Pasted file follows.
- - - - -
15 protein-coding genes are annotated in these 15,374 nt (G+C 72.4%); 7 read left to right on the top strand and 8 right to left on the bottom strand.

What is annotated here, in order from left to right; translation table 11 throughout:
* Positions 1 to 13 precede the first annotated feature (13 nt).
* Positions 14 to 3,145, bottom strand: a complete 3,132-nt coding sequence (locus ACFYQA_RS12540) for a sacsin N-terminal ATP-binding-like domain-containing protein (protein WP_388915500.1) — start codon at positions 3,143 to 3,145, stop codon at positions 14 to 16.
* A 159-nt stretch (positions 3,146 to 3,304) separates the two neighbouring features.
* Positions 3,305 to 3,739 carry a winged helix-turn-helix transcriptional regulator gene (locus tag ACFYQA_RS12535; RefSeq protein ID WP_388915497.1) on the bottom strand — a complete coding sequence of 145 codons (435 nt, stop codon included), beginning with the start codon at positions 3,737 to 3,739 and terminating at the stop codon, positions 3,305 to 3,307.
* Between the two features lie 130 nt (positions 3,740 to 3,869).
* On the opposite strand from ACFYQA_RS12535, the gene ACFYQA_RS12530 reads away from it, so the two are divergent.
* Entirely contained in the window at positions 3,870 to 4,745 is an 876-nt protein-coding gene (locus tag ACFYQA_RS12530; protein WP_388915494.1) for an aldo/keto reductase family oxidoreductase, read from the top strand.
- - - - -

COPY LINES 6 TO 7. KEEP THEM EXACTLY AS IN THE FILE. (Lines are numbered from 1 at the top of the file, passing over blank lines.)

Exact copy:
* Positions 3,305 to 3,739 carry a winged helix-turn-helix transcriptional regulator gene (locus tag ACFYQA_RS12535; RefSeq protein ID WP_388915497.1) on the bottom strand — a complete coding sequence of 145 codons (435 nt, stop codon included), beginning with the start codon at positions 3,737 to 3,739 and terminating at the stop codon, positions 3,305 to 3,307.
* Between the two features lie 130 nt (positions 3,740 to 3,869).